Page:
The Italian navy made one sortie, but turned back on orders from Rome when British aircraft detected the ships. ‘We could not hope for success without adequate air cover,’ commented Admiral Iachino, ‘as it was we came under air attack while withdrawing.’ The Allied naval contribution consisted of regular night bombardments by French warships, cruisers and destroyers, refuelling during the day in Tunisian ports on the east coast. The RN also participated, sending the Valiant and three cruisers to assist. Despite the threat from submarines, on three occasions the French sent the Provence to join the bombardment, her new gunnery radar enabling some very accurate shooting. One Italian officer wrote, ‘we had no means of returning such heavy, accurate fire. It is futile to attempt resistance against such fire superiority.’ This ceased on 1st October, however, when she hit a mine on returning from one such mission, leaving her out of action for months...
The bad weather slowed the landing operations, but also enabled a high degree of surprise, as the Italian garrison had been hoping for a respite from bombardment. Some were caught still asleep, though there was also stiff resistance elsewhere, notably in the hills to the south of the island. ‘Turning them out of their high ground was no easy task,’ commented General Bethouart, echoing comments made about the fighting in East Africa. ‘They turned Monte Grande into a little Keren.’
The island’s surrender took two days longer than planned, largely because armour was not available. A company of American M3 tanks had been taken along, but in the poor weather it proved impossible to launch and bring in to shore the LCMs on which they were borne. An attempt to do so on the first day ended with the LCM swamped and lost along with its cargo. Not until the wind fell could the vehicles be landed…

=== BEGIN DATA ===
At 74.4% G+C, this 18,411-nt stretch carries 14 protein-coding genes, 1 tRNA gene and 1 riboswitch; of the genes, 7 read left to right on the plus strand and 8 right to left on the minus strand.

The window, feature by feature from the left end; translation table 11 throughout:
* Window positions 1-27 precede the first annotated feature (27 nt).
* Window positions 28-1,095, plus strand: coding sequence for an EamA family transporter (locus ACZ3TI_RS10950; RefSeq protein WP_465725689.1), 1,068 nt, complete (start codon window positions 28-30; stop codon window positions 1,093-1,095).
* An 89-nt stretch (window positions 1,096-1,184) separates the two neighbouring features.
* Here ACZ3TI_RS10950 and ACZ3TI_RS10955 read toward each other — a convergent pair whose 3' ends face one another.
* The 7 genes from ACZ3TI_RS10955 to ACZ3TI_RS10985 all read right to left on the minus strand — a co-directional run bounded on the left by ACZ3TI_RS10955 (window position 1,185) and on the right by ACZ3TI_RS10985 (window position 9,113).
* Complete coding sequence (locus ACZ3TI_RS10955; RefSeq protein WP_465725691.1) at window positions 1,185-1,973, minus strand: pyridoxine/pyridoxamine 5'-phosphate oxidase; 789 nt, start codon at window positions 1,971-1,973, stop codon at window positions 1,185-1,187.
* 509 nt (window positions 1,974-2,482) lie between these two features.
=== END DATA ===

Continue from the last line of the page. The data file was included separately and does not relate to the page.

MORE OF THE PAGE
Despite all the difficulties, the French had won their first amphibious assault, learning many of the same lessons as the British at Scarpanto. The landing craft could return to the eastern Mediterranean. Here a vast mass of shipping had gathered, as the British had assembled forces for the next phase, for which they entertained high hopes...
 
One the one hand... It can't not be Sicily, right? But on the other hand, given how the British liked to plan their Offensives (Eg: Via Deception,) does that mean it has to be not Sicily?
 
Great update as always! Will we have any news of occupied France? The germans would certainly retaliate against the french population, and without an armistice perhaps they cut out the middleman and occupy France entirely and without a puppet authority?
 
I suspect the Dodecanese (particularly Rhodes) will be targeted before Sicily, as that's where the British were looking before the decision was made to prioritise ROBERT to keep the French happy. That operation does put Sicily on notice, mind. I wonder how Italian morale (both in the front line, and in high places) is doing at this time?
 
One the one hand... It can't not be Sicily, right? But on the other hand, given how the British liked to plan their Offensives (Eg: Via Deception,) does that mean it has to be not Sicily?